Before having a child I heard about mommy groups; I was not interested. They sounded like grown up versions of high school cliques, and that system hadn't worked out well for me in high school. The first in person mommy group I went to was everything I feared it would be. My son was two months old, we hadn't been out or socialized much, and the group was meeting within walking distance of our house, so we braved it. Together he and I sat on cushions on the floor with a big group of other moms and babies for an hour. It felt like one long stream of new moms looking for validation of their parenting choices, and then sizing up the choices of others as they were offered up. It was uncomfortable, the conversation was stilted, and definitely didn't provide me with any sense of solidarity or community.
Thankfully for me, I had already found a supportive, loving virtual community of moms. I think I was lulled into joining because we all joined the private Facebook group early in pregnancy. We were women who had used the fertility tracking app Kindara, many shared my experience of miscarriage, and all through our pregnancies we supported each other and crowdsourced answers for morning sickness and round ligament pain and high chair choices. Our group members all had due dates within a few months of each other, so as time went on, the babies and birth stories started rolling in, and it was so exciting and reassuring to watch my internet friends slowly bring their babies into the world. When I had my son I needed some stitches after birth, and as I awkwardly laid there and tried to ignore the pain of being stitched up, I updated my Kindara girls about my son's birth. A year into parenthood, this group still sustains and supports me in my toughest times, and celebrates milestones with me. I have managed to meet with one of the moms and her beautiful family in person; our group lives all over the world, and I look forward to meeting more of my friends as my son gets bigger and we do some traveling. These women are my coworkers; we all just work remotely. We are all working at the same task, sharing resources, checking in, chatting over coffee when we have a free minute.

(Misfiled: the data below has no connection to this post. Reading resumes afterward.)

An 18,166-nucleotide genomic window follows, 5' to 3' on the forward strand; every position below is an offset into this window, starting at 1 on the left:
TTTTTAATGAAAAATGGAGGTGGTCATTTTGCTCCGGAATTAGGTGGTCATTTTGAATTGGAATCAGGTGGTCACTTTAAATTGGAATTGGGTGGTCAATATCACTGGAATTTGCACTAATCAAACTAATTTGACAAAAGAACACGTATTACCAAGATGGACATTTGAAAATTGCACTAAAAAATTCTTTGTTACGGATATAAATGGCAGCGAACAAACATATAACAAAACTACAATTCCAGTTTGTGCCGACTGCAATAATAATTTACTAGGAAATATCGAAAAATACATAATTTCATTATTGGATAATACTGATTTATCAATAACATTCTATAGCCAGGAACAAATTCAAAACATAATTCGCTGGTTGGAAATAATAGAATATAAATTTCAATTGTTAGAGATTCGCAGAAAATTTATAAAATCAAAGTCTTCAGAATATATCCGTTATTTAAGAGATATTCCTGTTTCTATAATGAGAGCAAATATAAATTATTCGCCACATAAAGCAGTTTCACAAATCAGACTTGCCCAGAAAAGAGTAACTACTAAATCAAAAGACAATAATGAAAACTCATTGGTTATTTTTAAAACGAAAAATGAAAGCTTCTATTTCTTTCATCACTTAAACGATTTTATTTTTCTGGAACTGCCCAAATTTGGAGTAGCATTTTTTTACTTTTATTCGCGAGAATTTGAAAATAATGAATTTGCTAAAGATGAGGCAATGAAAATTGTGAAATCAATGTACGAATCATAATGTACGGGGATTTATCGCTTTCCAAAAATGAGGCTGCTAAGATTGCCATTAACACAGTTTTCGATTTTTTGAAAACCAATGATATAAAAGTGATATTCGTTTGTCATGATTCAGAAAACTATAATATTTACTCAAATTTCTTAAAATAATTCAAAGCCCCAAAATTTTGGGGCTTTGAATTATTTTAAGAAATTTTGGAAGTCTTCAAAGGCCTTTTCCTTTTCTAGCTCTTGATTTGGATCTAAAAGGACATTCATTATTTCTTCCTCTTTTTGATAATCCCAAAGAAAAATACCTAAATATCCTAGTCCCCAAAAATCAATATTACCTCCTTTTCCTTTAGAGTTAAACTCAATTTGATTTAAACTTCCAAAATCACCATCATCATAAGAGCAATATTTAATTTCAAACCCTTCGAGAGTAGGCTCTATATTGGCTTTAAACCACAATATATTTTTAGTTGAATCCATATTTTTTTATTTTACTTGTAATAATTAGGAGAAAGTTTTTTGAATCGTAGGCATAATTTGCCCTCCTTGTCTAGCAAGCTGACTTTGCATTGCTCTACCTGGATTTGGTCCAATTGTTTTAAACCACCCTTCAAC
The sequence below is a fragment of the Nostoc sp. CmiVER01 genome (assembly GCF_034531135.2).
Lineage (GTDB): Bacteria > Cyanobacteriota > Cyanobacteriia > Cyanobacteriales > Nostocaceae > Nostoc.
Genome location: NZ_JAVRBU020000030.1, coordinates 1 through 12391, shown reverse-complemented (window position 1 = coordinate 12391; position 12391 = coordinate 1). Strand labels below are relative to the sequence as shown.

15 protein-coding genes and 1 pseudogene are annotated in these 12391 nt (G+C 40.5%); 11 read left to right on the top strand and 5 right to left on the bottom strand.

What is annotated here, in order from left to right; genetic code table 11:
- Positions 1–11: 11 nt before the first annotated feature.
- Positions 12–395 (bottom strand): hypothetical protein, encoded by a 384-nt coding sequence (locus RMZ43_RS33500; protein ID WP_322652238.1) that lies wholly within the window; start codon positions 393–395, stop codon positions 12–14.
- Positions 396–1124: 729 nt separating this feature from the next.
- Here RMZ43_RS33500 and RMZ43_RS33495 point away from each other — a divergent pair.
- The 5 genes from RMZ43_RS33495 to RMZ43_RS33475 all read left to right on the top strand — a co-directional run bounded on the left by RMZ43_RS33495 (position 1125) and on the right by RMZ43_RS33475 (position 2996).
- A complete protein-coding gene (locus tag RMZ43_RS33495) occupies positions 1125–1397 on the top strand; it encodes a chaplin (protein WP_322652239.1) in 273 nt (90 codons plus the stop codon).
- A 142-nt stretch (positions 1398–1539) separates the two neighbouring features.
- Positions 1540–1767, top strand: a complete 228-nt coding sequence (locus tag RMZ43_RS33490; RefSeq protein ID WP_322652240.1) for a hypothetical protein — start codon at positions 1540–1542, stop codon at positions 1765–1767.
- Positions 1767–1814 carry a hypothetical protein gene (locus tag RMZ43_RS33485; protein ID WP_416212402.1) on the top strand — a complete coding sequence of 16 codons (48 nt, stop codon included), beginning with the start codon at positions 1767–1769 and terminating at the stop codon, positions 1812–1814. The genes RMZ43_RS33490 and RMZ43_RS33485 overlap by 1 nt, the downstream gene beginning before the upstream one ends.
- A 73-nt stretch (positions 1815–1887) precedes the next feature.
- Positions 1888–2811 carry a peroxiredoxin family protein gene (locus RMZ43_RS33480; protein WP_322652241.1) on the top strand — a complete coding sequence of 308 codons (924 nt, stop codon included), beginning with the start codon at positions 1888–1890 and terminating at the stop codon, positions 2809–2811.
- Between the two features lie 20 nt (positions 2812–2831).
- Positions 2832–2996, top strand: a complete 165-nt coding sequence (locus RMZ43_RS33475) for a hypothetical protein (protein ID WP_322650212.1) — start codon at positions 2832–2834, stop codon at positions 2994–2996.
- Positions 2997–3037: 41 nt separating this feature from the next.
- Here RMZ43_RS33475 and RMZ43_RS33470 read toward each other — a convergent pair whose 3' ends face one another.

As my son has gotten older, having in person mom friends has become increasingly important. I have met all of my very best local mom friends through my local chapter of Babywearing International. The first time I went to one of their mom/baby play groups I was so elated and relieved; these moms and I had a lot in common, and everyone was pretty willing to be real about their parenting experience. I also have loved meeting other caregivers through BWI because they have children of all different ages, and I really value the support and wisdom of parents of older kids, as well as the solidarity of those with kids my tiny guy's age. These local moms are the ones that will drive over with a cup of coffee when I am all out and my child is sick. They are the people I can call to hang out with my son while I go to a doctor's appointment for myself. These are the people whose kids are my son's first friends. One of the biggest fears I had leaving the workforce was losing the socialization and support that my wonderful coworkers offered me, but I've found my coworkers in parenthood. We problem solve together, we have each other's backs, and I am so relieved to know that I don't have to settle for cliquey mommy groups, I can still have amazing coworkers as a stay at home mom.